Biden may attach conditions to US aid to Israel

Biden may attach conditions to US aid to Israel

• Adviser Sullivan believes prisoners release a testament to effectiveness of direct presidential diplomacy
• Senator Bernie Sanders says ‘blank cheque approach’ by US must end

WASHINGTON: In a significant shift of tone, US National Security Adviser Jake Sullivan hinted on Sunday at the possibility of President Joe Biden attaching conditions to US aid to

Israel while his deputy Jon Finer added that US aid was never unconditional.

In interviews to various US television channels, Mr Sullivan stated that President Biden acknowledged the notion during a recent press conference. This development comes as health officials in Gaza report a staggering toll from weeks of Israeli attacks, with over 14,500 deaths and 1.7 million people displaced.

Pressed on whether President Biden would consider legislation attaching conditions to aid for Israel, Mr Sullivan did not rule out the possibility.

“He is going to continue to focus on what is going to generate results,” he said, pointing to the recent prisoner releases as a testament to the effectiveness of direct presidential diplomacy behind closed doors with both Israeli and Arab partners.

As pressure mounts from some Democrats expressing empathy towards Palestinians, President Biden’s openness to considering conditions on aid to Israel reflects a nuanced approach. During a recent press gathering, Mr Biden referred to the idea as a “worthwhile thought.”

Mr Sullivan emphasised the administration’s commitment to results-driven diplomacy, highlighting the ongoing efforts behind closed doors to address the crisis.

The international community continues to monitor the situation closely, with the United States navigating a delicate balance between supporting the Israeli military action and recognising the humanitarian impact of the unrest.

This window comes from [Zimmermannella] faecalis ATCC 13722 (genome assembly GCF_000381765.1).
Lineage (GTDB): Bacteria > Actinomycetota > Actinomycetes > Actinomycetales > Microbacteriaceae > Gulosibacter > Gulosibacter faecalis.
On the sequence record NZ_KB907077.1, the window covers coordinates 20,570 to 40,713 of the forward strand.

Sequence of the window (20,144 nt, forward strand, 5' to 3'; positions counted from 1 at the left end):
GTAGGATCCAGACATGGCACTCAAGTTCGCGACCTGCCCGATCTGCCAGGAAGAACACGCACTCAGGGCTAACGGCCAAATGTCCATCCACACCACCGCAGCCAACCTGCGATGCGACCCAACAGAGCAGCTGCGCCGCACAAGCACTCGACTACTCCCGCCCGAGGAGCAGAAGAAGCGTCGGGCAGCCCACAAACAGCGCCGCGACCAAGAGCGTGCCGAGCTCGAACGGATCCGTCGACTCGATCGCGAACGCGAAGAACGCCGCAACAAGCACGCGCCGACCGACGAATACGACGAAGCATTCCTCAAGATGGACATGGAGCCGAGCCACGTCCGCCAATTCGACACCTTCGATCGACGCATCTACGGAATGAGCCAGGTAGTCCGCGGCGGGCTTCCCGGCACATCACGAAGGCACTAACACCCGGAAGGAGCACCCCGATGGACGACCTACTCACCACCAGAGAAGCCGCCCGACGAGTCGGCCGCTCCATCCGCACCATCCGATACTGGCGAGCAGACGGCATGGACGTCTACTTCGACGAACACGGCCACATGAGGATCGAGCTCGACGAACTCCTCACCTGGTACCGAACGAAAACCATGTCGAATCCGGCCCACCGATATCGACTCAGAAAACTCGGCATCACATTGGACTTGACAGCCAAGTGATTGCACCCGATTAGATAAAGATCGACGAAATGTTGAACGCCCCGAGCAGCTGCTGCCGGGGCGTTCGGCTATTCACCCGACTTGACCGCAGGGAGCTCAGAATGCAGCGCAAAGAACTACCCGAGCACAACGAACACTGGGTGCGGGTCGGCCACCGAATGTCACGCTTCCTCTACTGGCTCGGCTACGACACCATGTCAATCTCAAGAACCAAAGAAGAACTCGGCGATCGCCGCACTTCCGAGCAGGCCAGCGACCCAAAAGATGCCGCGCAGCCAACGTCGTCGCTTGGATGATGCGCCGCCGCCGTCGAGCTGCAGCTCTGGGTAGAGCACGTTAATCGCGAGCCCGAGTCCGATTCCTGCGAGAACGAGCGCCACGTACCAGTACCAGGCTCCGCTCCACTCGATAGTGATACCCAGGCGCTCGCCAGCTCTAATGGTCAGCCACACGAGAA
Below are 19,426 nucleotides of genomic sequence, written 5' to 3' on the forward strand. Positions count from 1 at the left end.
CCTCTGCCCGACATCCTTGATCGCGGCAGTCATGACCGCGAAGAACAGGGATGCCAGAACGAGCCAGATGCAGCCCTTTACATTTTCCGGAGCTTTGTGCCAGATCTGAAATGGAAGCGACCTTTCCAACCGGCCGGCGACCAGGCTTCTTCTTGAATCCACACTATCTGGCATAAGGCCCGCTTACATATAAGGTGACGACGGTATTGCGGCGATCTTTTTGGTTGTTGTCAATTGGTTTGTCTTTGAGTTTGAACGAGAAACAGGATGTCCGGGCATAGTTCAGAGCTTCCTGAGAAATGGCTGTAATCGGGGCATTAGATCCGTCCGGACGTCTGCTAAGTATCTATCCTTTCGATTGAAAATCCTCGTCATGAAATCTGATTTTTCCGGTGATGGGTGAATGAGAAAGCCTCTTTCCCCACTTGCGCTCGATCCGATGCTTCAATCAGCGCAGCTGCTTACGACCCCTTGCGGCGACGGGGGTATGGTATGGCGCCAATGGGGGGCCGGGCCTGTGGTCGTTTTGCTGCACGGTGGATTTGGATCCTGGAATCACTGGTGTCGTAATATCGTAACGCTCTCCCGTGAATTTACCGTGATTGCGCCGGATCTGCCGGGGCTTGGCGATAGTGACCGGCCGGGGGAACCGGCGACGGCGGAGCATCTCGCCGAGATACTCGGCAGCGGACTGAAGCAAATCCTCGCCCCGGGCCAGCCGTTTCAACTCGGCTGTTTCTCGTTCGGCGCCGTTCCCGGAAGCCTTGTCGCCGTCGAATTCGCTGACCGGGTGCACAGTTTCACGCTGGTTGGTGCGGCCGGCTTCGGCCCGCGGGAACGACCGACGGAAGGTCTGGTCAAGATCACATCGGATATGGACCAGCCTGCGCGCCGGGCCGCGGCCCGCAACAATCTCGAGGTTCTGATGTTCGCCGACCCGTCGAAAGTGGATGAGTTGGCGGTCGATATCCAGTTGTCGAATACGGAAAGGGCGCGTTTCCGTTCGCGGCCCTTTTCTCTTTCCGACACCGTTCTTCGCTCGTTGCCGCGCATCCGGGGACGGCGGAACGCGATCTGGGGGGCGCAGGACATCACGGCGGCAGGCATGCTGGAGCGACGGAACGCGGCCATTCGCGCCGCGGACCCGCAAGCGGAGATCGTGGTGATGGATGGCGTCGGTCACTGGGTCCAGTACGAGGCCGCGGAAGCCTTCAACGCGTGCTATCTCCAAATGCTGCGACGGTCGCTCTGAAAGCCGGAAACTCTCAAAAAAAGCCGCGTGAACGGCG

As the Biden administration grapples with the complexities of the region, the possibility of attaching conditions to aid adds a new dimension to US-Israel relations, potentially reshaping the dynamics of American involvement in the ongoing crisis.

In another interview, Deputy National Security Adviser Mr Finer emphasised the principle that “no assistance that the United States provides to any country is unconditional.”

He said that while Israel had the right to defend itself, “those rights come with obligations and that obligation includes conducting this conflict in a way that distinguishes civilians from non-combatants in a way that is proportional.”

Mr Finer accused Hamas of committing “flagrant violations of international laws” but said that “this does not diminish Israel’s obligations, it is a facet of this conflict that makes the challenge extremely daunting.”

Responding to another question, Mr Sullivan revealed that 10 American prisoners remain in Gaza, with three of them qualifying for release under the latest deal due to being women and children.

Twenty-four prisoners were released on Friday in the first wave and an additional 17 were released on Saturday, including a 9-year-old Israeli Irish girl who was believed to be dead.

Just hours before 4-year-old American prisoner Abigail Idan was released by Hamas in Gaza, Mr Sullivan said “we have reasons to believe she would be released soon.”

In a piece he wrote for New York Times last week, Senator Bernie Sanders, said that alth­ough the US has provided Israel a “substantial” amount of aid in its war with Hamas, the “blank cheque approach must end.”

“The United States must make clear that … there are conditions to that friendship and that we cannot be complicit in actions that violate international law and our own sense of decency,” he wrote.

“That includes an end to indiscriminate bombing; a significant pause (for humanitarian assistance to (reach Gaza). the right of displaced Gazans to return to their homes; no long-term Israeli occupation of Gaza; an end to settler violence in the West Bank and a freeze on settlement expansion; and a commitment to broad peace talks for a two-state solution in the wake of the war.”

Published in Dawn, November 27th, 2023


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